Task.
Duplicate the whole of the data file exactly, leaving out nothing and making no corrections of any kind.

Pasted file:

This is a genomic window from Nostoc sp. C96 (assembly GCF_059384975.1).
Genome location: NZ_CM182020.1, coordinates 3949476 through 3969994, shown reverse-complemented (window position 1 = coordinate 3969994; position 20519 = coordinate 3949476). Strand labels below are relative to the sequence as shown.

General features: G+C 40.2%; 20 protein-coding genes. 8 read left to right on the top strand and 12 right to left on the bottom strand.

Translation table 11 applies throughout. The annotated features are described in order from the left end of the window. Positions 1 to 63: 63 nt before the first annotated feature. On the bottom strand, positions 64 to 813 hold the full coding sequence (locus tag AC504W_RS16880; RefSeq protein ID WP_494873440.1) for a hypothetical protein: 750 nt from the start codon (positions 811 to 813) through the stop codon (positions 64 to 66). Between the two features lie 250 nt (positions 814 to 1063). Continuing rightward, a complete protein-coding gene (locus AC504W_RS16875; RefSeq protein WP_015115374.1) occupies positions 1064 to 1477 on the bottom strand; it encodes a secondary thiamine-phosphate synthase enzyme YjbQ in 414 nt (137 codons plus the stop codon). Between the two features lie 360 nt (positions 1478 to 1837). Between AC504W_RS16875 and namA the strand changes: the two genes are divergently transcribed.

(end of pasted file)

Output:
This is a genomic window from Nostoc sp. C96 (assembly GCF_059384975.1).
Genome location: NZ_CM182020.1, coordinates 3949476 through 3969994, shown reverse-complemented (window position 1 = coordinate 3969994; position 20519 = coordinate 3949476). Strand labels below are relative to the sequence as shown.

General features: G+C 40.2%; 20 protein-coding genes. 8 read left to right on the top strand and 12 right to left on the bottom strand.

Translation table 11 applies throughout. The annotated features are described in order from the left end of the window. Positions 1 to 63: 63 nt before the first annotated feature. On the bottom strand, positions 64 to 813 hold the full coding sequence (locus tag AC504W_RS16880; RefSeq protein ID WP_494873440.1) for a hypothetical protein: 750 nt from the start codon (positions 811 to 813) through the stop codon (positions 64 to 66). Between the two features lie 250 nt (positions 814 to 1063). Continuing rightward, a complete protein-coding gene (locus AC504W_RS16875; RefSeq protein WP_015115374.1) occupies positions 1064 to 1477 on the bottom strand; it encodes a secondary thiamine-phosphate synthase enzyme YjbQ in 414 nt (137 codons plus the stop codon). Between the two features lie 360 nt (positions 1478 to 1837). Between AC504W_RS16875 and namA the strand changes: the two genes are divergently transcribed.